According to my guidebooks, the basilica treasury holds the skull of John the Baptist, a leg of St George, the milk of the Virgin Mary, a thorn from Christ’s crown, some of his blood and three rocks which were used to stone St Stephen to death. In the small room that houses these relics, I’m unable to identify any of them as none are labelled. I think I can see a vial of blood and perhaps a femur but I can’t see anything that resembles a skull and you wouldn’t think that would be too hard to spot. Perhaps it’s not all that surprising as several other churches around the world lay claim to having John the Baptist’s skull, or at least a part of it. Rome, Damascus, Amiens, Mount Athos, Munich, and an island monastery in Bulgaria all supposedly have a piece of his cranium.
Catholic churches everywhere like to boast a holy relic or two as a means to draw in the pilgrims. Some even display a whole saintly body, like St Catherine in Siena and St Margherita in Cortona. Personally I find it a bit creepy and very unsaintly to display someone’s bones. It’s slightly better if they are concealed beneath a silver mask and some bejewelled clothes. Some of the reliquaries for displaying or containing pieces of bone can be quite beautiful but how many of these relics are actually the real deal.
For example, the body of St Mark was stolen from a monastery in Alexandria by two Venetian merchants in 828 AD. Some historians and fiction writers will have you believe that they mistakenly stole the body of Alexander the Great. Either way, following a fire in 976 the bones were mislaid (probably destroyed) until an arm suddenly broke out from a column in 1094 and the body was miraculously rediscovered. It’s now sealed beneath the main altar of the basilica and out of bounds to scientists who may disprove its heritage.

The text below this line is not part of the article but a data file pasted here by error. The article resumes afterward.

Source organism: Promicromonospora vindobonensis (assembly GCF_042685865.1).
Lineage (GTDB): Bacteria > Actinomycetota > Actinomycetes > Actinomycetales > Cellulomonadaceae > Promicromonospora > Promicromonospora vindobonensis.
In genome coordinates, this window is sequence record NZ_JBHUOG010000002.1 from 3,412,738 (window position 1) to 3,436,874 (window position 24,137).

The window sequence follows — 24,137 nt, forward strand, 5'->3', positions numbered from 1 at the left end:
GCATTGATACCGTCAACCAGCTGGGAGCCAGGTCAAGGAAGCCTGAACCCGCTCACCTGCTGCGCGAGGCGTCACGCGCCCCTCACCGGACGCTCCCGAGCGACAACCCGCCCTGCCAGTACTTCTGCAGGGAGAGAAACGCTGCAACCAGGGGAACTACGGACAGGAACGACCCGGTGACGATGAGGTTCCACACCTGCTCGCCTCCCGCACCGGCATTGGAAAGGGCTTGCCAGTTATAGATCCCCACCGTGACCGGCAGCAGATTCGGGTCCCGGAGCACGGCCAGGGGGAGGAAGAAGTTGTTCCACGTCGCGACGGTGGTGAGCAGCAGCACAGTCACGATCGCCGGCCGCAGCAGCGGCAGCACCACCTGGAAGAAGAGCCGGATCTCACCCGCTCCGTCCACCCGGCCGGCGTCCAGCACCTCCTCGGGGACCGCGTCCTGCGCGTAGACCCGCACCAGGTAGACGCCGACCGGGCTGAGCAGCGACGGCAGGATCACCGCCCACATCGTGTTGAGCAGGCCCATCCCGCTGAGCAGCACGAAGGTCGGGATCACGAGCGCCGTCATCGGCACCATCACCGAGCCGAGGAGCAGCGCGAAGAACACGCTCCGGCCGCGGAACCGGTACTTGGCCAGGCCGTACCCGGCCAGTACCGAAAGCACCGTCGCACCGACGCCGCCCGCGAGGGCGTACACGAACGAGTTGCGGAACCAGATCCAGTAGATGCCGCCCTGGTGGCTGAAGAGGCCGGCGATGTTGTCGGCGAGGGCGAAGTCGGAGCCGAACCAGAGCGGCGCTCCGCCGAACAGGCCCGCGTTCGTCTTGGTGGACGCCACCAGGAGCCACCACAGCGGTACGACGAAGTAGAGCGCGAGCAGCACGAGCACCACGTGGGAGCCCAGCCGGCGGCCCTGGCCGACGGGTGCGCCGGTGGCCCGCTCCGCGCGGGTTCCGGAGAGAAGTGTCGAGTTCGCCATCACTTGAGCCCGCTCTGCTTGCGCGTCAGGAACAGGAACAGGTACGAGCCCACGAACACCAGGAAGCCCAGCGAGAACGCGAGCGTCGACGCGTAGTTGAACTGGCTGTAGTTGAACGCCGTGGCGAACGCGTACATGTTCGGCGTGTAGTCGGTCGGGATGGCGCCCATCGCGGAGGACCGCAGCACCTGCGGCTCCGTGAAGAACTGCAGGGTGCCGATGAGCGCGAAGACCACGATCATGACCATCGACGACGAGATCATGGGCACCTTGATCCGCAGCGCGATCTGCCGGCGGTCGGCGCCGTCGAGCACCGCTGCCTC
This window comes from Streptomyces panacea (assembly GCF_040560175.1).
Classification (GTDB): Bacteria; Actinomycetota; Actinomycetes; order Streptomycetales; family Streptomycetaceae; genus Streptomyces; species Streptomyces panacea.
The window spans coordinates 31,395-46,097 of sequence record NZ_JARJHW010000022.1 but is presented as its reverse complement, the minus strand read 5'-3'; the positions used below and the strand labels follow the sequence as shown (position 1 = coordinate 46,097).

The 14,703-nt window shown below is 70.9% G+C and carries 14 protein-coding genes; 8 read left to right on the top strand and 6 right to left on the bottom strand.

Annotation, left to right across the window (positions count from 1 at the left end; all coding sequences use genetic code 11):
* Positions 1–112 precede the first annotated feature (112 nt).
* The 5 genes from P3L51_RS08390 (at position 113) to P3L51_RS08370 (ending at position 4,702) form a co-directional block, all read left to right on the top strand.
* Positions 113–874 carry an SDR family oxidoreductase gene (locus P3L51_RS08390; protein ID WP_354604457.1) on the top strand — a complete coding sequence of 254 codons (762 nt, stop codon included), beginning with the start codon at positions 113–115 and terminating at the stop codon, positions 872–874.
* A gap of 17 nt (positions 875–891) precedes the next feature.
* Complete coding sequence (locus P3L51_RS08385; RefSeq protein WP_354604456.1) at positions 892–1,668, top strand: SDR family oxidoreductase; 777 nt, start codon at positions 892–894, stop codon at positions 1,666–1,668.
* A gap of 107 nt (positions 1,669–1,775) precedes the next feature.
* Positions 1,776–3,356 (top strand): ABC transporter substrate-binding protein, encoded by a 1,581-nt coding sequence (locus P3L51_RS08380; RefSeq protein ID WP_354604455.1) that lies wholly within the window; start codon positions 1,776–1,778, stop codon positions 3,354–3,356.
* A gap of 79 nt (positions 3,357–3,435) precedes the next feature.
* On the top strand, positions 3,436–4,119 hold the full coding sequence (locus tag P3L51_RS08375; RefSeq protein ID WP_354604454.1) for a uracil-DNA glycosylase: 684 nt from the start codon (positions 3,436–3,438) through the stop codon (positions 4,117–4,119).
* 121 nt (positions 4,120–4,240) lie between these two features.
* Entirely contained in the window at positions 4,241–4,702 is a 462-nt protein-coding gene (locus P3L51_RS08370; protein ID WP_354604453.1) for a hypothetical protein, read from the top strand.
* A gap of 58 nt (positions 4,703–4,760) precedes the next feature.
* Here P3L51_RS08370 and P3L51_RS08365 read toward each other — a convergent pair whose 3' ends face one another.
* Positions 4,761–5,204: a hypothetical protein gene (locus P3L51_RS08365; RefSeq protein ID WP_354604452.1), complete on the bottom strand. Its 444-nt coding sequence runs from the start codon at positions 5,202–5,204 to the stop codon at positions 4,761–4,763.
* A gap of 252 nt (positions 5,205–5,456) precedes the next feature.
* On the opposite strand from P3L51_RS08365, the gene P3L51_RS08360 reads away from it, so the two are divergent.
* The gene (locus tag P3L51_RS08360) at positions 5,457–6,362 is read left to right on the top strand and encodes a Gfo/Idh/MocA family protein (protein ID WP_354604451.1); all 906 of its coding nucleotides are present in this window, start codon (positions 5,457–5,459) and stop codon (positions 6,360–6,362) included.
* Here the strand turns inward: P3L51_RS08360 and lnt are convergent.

400 kms south of Venice, in the town of Loreto, it truly is a miracle that anyone really believes that the house of the Virgin Mary was transported from Nazareth to Loreto on the wings of angels. Even if it is the actual former home of the mother of Christ, it’s far more likely that it was stolen by crusaders and transported across the Mediterranean on a boat. Despite the logic, millions of pilgrims flock to the fortified sanctuary to see the house and the black Madonna within who has become the patron saint of aviators. Apparently, Charles Lindberg carried an image of her when he made his famous trans-Atlantic flight in 1927 and the crew of Apollo 9 took her image into space.
No photos are allowed within the chapel created from the Virgin’s house, but not far away I discover the small chapel of Santa Anna in Recanati which has its own replica, complete with a few pilfered bricks from the original and an identical black Madonna.
Belief in the power of these holy relics and miraculous events requires faith, perhaps even blind faith.